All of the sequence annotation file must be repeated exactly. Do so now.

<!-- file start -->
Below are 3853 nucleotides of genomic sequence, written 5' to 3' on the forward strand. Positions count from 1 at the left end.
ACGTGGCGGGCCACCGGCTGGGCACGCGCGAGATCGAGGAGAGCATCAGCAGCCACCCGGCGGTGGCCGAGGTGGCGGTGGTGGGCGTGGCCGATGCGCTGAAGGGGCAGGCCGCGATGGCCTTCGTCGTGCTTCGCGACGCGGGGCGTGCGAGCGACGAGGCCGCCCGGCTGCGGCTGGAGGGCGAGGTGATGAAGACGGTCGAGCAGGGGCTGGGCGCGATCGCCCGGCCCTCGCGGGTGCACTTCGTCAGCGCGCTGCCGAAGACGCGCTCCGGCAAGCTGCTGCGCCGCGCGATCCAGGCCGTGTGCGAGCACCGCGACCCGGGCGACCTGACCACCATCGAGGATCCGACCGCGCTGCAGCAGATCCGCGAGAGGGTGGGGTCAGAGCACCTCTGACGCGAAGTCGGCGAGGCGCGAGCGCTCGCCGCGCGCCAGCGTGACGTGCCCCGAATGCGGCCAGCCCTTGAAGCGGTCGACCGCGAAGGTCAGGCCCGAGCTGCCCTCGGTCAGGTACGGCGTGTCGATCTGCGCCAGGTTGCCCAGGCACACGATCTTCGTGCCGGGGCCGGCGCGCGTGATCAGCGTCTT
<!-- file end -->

Below are 3853 nucleotides of genomic sequence, written 5' to 3' on the forward strand. Positions count from 1 at the left end.
ACGTGGCGGGCCACCGGCTGGGCACGCGCGAGATCGAGGAGAGCATCAGCAGCCACCCGGCGGTGGCCGAGGTGGCGGTGGTGGGCGTGGCCGATGCGCTGAAGGGGCAGGCCGCGATGGCCTTCGTCGTGCTTCGCGACGCGGGGCGTGCGAGCGACGAGGCCGCCCGGCTGCGGCTGGAGGGCGAGGTGATGAAGACGGTCGAGCAGGGGCTGGGCGCGATCGCCCGGCCCTCGCGGGTGCACTTCGTCAGCGCGCTGCCGAAGACGCGCTCCGGCAAGCTGCTGCGCCGCGCGATCCAGGCCGTGTGCGAGCACCGCGACCCGGGCGACCTGACCACCATCGAGGATCCGACCGCGCTGCAGCAGATCCGCGAGAGGGTGGGGTCAGAGCACCTCTGACGCGAAGTCGGCGAGGCGCGAGCGCTCGCCGCGCGCCAGCGTGACGTGCCCCGAATGCGGCCAGCCCTTGAAGCGGTCGACCGCGAAGGTCAGGCCCGAGCTGCCCTCGGTCAGGTACGGCGTGTCGATCTGCGCCAGGTTGCCCAGGCACACGATCTTCGTGCCGGGGCCGGCGCGCGTGATCAGCGTCTT